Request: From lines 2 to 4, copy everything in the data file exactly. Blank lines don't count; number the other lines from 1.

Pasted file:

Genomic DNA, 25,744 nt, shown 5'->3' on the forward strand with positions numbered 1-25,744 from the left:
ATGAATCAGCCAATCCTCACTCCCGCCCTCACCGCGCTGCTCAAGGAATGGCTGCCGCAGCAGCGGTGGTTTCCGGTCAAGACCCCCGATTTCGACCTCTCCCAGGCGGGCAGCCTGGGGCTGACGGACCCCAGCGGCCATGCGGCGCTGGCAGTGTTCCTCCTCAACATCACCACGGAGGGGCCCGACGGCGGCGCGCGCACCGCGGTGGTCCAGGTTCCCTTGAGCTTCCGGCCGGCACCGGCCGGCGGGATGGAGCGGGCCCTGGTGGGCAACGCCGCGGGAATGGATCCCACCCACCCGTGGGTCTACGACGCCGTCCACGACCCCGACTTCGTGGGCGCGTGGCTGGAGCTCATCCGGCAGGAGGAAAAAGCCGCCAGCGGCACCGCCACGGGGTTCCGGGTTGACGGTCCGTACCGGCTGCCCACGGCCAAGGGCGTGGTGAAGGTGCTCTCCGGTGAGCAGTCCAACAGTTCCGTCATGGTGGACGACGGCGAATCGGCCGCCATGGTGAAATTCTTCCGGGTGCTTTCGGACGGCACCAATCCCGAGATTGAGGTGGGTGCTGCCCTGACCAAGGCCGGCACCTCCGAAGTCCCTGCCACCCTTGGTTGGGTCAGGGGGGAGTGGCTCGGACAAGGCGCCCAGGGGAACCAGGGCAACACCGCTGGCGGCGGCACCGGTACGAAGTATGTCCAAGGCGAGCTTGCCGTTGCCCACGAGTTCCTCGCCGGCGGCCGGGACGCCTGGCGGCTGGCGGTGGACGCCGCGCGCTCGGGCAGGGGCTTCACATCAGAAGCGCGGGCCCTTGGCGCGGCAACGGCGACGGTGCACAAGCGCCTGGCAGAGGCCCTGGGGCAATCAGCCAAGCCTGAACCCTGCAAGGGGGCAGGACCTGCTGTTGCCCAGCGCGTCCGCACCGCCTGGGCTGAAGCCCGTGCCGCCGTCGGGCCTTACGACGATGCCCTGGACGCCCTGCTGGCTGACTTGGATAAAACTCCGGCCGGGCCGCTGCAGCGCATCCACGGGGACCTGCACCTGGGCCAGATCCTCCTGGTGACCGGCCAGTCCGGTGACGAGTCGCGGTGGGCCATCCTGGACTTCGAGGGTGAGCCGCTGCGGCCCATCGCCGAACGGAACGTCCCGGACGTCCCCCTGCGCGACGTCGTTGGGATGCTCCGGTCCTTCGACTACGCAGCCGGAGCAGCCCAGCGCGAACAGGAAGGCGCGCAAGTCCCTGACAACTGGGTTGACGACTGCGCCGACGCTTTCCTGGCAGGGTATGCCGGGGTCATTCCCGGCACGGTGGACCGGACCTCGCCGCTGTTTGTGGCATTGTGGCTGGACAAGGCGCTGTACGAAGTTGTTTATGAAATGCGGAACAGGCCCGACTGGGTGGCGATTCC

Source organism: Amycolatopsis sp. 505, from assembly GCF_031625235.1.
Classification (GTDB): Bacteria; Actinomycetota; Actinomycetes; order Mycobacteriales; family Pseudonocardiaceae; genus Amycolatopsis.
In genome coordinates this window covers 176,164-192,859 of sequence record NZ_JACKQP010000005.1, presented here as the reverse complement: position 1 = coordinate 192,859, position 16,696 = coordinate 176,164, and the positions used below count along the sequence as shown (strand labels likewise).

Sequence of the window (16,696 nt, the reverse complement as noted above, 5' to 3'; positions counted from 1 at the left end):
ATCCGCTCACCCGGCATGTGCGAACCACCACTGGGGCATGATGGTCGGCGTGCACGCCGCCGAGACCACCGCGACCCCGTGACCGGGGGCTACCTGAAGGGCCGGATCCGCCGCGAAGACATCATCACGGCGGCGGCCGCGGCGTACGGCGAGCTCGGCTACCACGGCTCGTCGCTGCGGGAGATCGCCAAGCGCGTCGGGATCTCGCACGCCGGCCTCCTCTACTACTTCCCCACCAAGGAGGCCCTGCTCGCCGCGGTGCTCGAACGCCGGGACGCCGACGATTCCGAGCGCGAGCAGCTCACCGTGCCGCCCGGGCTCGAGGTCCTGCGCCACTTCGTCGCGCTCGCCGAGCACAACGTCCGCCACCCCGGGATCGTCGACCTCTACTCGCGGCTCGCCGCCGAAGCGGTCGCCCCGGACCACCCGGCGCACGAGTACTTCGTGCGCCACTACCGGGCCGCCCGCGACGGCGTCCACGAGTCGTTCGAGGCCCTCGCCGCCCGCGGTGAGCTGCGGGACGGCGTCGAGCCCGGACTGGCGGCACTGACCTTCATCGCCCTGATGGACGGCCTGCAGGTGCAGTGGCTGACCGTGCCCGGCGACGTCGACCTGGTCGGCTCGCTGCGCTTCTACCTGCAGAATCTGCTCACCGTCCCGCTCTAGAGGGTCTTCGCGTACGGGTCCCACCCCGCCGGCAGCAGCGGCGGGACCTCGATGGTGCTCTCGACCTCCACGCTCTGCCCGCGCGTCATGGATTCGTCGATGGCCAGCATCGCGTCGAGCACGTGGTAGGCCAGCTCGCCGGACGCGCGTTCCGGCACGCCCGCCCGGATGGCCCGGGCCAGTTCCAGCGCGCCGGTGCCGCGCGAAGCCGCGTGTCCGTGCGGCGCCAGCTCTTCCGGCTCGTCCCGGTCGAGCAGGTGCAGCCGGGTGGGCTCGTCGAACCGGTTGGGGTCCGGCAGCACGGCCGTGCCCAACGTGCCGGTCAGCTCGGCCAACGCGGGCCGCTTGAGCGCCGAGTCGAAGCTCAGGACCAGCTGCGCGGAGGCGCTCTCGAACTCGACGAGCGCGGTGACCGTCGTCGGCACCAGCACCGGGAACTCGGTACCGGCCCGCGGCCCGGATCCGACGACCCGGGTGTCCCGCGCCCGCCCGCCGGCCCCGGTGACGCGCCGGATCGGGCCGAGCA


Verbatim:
ATGAATCAGCCAATCCTCACTCCCGCCCTCACCGCGCTGCTCAAGGAATGGCTGCCGCAGCAGCGGTGGTTTCCGGTCAAGACCCCCGATTTCGACCTCTCCCAGGCGGGCAGCCTGGGGCTGACGGACCCCAGCGGCCATGCGGCGCTGGCAGTGTTCCTCCTCAACATCACCACGGAGGGGCCCGACGGCGGCGCGCGCACCGCGGTGGTCCAGGTTCCCTTGAGCTTCCGGCCGGCACCGGCCGGCGGGATGGAGCGGGCCCTGGTGGGCAACGCCGCGGGAATGGATCCCACCCACCCGTGGGTCTACGACGCCGTCCACGACCCCGACTTCGTGGGCGCGTGGCTGGAGCTCATCCGGCAGGAGGAAAAAGCCGCCAGCGGCACCGCCACGGGGTTCCGGGTTGACGGTCCGTACCGGCTGCCCACGGCCAAGGGCGTGGTGAAGGTGCTCTCCGGTGAGCAGTCCAACAGTTCCGTCATGGTGGACGACGGCGAATCGGCCGCCATGGTGAAATTCTTCCGGGTGCTTTCGGACGGCACCAATCCCGAGATTGAGGTGGGTGCTGCCCTGACCAAGGCCGGCACCTCCGAAGTCCCTGCCACCCTTGGTTGGGTCAGGGGGGAGTGGCTCGGACAAGGCGCCCAGGGGAACCAGGGCAACACCGCTGGCGGCGGCACCGGTACGAAGTATGTCCAAGGCGAGCTTGCCGTTGCCCACGAGTTCCTCGCCGGCGGCCGGGACGCCTGGCGGCTGGCGGTGGACGCCGCGCGCTCGGGCAGGGGCTTCACATCAGAAGCGCGGGCCCTTGGCGCGGCAACGGCGACGGTGCACAAGCGCCTGGCAGAGGCCCTGGGGCAATCAGCCAAGCCTGAACCCTGCAAGGGGGCAGGACCTGCTGTTGCCCAGCGCGTCCGCACCGCCTGGGCTGAAGCCCGTGCCGCCGTCGGGCCTTACGACGATGCCCTGGACGCCCTGCTGGCTGACTTGGATAAAACTCCGGCCGGGCCGCTGCAGCGCATCCACGGGGACCTGCACCTGGGCCAGATCCTCCTGGTGACCGGCCAGTCCGGTGACGAGTCGCGGTGGGCCATCCTGGACTTCGAGGGTGAGCCGCTGCGGCCCATCGCCGAACGGAACGTCCCGGACGTCCCCCTGCGCGACGTCGTTGGGATGCTCCGGTCCTTCGACTACGCAGCCGGAGCAGCCCAGCGCGAACAGGAAGGCGCGCAAGTCCCTGACAACTGGGTTGACGACTGCGCCGACGCTTTCCTGGCAGGGTATGCCGGGGTCATTCCCGGCACGGTGGACCGGACCTCGCCGCTGTTTGTGGCATTGTGGCTGGACAAGGCGCTGTACGAAGTTGTTTATGAAATGCGGAACAGGCCCGACTGGGTGGCGATTCC

Source organism: Amycolatopsis sp. 505, from assembly GCF_031625235.1.
Classification (GTDB): Bacteria; Actinomycetota; Actinomycetes; order Mycobacteriales; family Pseudonocardiaceae; genus Amycolatopsis.